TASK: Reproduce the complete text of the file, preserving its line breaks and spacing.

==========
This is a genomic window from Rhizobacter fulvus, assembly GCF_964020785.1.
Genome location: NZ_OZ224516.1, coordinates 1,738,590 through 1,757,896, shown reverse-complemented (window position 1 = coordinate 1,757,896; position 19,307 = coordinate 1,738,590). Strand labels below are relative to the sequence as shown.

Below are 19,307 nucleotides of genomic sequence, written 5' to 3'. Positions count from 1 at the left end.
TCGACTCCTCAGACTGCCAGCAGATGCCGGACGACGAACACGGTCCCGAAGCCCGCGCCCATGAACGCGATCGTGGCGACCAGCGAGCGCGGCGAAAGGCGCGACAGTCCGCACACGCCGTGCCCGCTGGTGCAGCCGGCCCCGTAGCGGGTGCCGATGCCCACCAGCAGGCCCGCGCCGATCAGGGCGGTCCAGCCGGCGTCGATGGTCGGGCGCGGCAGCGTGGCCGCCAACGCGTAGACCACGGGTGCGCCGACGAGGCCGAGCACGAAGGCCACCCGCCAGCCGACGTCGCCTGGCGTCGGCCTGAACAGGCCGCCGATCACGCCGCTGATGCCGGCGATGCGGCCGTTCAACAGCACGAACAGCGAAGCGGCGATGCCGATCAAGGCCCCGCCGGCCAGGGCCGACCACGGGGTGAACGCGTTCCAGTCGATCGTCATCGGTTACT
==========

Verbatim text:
This is a genomic window from Rhizobacter fulvus, assembly GCF_964020785.1.
Genome location: NZ_OZ224516.1, coordinates 1,738,590 through 1,757,896, shown reverse-complemented (window position 1 = coordinate 1,757,896; position 19,307 = coordinate 1,738,590). Strand labels below are relative to the sequence as shown.

Below are 19,307 nucleotides of genomic sequence, written 5' to 3'. Positions count from 1 at the left end.
TCGACTCCTCAGACTGCCAGCAGATGCCGGACGACGAACACGGTCCCGAAGCCCGCGCCCATGAACGCGATCGTGGCGACCAGCGAGCGCGGCGAAAGGCGCGACAGTCCGCACACGCCGTGCCCGCTGGTGCAGCCGGCCCCGTAGCGGGTGCCGATGCCCACCAGCAGGCCCGCGCCGATCAGGGCGGTCCAGCCGGCGTCGATGGTCGGGCGCGGCAGCGTGGCCGCCAACGCGTAGACCACGGGTGCGCCGACGAGGCCGAGCACGAAGGCCACCCGCCAGCCGACGTCGCCTGGCGTCGGCCTGAACAGGCCGCCGATCACGCCGCTGATGCCGGCGATGCGGCCGTTCAACAGCACGAACAGCGAAGCGGCGATGCCGATCAAGGCCCCGCCGGCCAGGGCCGACCACGGGGTGAACGCGTTCCAGTCGATCGTCATCGGTTACT